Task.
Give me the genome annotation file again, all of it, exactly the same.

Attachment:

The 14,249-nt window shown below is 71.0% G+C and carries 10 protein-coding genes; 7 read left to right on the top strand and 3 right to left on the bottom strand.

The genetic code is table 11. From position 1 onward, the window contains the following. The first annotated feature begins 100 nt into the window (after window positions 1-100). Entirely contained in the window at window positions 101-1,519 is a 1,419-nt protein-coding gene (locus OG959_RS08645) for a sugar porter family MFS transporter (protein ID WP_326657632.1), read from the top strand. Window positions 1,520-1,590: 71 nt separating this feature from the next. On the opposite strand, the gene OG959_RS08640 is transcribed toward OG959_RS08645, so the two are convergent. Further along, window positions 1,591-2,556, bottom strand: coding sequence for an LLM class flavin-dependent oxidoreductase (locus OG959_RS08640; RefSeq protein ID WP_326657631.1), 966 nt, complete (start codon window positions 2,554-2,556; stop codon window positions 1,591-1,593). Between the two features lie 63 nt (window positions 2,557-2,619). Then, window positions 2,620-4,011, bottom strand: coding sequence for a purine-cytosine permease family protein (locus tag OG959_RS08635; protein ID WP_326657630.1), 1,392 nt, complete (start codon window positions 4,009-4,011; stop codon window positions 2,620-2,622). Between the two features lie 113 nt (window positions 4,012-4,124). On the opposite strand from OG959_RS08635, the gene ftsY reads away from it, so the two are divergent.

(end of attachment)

The 14,249-nt window shown below is 71.0% G+C and carries 10 protein-coding genes; 7 read left to right on the top strand and 3 right to left on the bottom strand.

The genetic code is table 11. From position 1 onward, the window contains the following. The first annotated feature begins 100 nt into the window (after window positions 1-100). Entirely contained in the window at window positions 101-1,519 is a 1,419-nt protein-coding gene (locus OG959_RS08645) for a sugar porter family MFS transporter (protein ID WP_326657632.1), read from the top strand. Window positions 1,520-1,590: 71 nt separating this feature from the next. On the opposite strand, the gene OG959_RS08640 is transcribed toward OG959_RS08645, so the two are convergent. Further along, window positions 1,591-2,556, bottom strand: coding sequence for an LLM class flavin-dependent oxidoreductase (locus OG959_RS08640; RefSeq protein ID WP_326657631.1), 966 nt, complete (start codon window positions 2,554-2,556; stop codon window positions 1,591-1,593). Between the two features lie 63 nt (window positions 2,557-2,619). Then, window positions 2,620-4,011, bottom strand: coding sequence for a purine-cytosine permease family protein (locus tag OG959_RS08635; protein ID WP_326657630.1), 1,392 nt, complete (start codon window positions 4,009-4,011; stop codon window positions 2,620-2,622). Between the two features lie 113 nt (window positions 4,012-4,124). On the opposite strand from OG959_RS08635, the gene ftsY reads away from it, so the two are divergent.